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love is so short, forgetting is so long

November 20, 2011

When I walk away from you, you’re supposed to come after me. That’s how this works. You’re supposed to say something that stops me in my tracks, that moves me. You’re supposed to make me feel the way I felt when I woke up in your boro and smiled at the ceiling and was grateful for being in the same place at the same time even though half of Brooklyn lay between us.

You’re supposed to write, for example, the stars are blue-no. Write, for example, you’d like to sleep for weeks like a-

man at my feet. Send your fingers drumming up and down my legs, kiss the backs of my knees. I will absent-mindedly run my fingers through your hair, pull your head back and smile the way only a variable, not a control, can. “We’re not in love”, I will say to you. And your eyes will dart back and forth in both fear and longing when I mention the word. Because love, as it applies to mathematics, the economy, logic, the numbers on the dial and dashboard, is about figures in a column. It is about learning to fold fitted sheets and making sure mealworms don’t get into the flour. It is about taking out the trash, picking up the mail, making sure we don’t kill each other with peanut oil and pet dander and any other allergens we forget to think of. Because, whatever is here cannot be there. Whatever this is (or was. or wasn’t. or will be. or won’t) cannot possibly be so mundane, so boring, so rote as love.

Another’s. She will be another’s…Her voice. Her bright body. Her infinite eyes.

I will catch myself telling the same stories over and over again to different men, men who are not you. It will feel disingenuous. I will get used to this. I was familiar with this feeling before you, I will be after you.

Where am I going to? You’ll get by, you always have before.

It’s true.

*italicized text from Pablo Neruda’s Tonight I Can Write, Andrew Lloyd Webber’s Evita, and Man Man’s Van Helsing Boombox

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3 Comments leave one →
  1. November 20, 2011 11:39 pm

    “Because love, as it applies to mathematics, the economy, logic, the numbers on the dial and dashboard, is about figures in a column. It is about learning to fold fitted sheets and making sure mealworms don’t get into the flour. It is about taking out the trash, picking up the mail, making sure we don’t kill each other with peanut oil and pet dander and any other allergens we forget to think of. Because, whatever is here cannot be there. Whatever this is (or was. or wasn’t. or will be. or won’t) cannot possibly be so mundane, so boring, so rote as love.”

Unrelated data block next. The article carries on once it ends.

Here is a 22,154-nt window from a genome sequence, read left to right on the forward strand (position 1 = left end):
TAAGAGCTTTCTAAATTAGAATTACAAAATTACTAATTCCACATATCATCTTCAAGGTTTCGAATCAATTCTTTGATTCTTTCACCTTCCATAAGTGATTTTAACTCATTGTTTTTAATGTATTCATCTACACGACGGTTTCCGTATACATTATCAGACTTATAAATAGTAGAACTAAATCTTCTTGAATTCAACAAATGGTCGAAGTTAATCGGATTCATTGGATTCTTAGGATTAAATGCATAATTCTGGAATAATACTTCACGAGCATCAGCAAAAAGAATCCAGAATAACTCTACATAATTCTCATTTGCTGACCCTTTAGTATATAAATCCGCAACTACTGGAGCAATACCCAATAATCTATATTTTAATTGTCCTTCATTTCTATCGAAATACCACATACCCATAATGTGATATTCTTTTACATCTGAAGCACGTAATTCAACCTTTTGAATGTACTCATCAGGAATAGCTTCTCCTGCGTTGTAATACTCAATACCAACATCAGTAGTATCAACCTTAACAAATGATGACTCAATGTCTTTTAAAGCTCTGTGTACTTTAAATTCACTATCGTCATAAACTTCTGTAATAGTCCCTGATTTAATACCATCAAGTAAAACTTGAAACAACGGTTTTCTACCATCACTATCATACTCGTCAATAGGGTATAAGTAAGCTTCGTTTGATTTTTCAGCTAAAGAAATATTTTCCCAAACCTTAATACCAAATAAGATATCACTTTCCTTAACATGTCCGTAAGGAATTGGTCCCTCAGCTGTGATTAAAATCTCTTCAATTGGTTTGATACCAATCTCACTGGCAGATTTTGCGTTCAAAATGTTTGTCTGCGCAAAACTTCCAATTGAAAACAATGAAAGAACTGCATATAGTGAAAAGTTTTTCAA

This. This is what love is. “Rote” is maybe not the word I would use, but there is comfort in that word too. That is what is missing here. The refusal to share the “rote” might be what hurts more than the fantastic.

    This week, I keep thinking about the “this happened. something happened to me” comment; the acknowledgment of a moment, however minute and insignificant. This happened; something happened to me, to you, to all of us.

  2. November 21, 2011 12:44 am

    i do love your description of mundane love. also, the science/math part of it, that you dip into. like some kind of experiment that doesn’t ever lead to a theory.

    also: something about your writing (and this post) has so much movement to it, almost feels like pacing to me. doesn’t feel rushed at all, but there’s ordered and emotionally charged movement of things and people…going to think about it.

  3. November 21, 2011 8:08 am

    I love this. Full stop.

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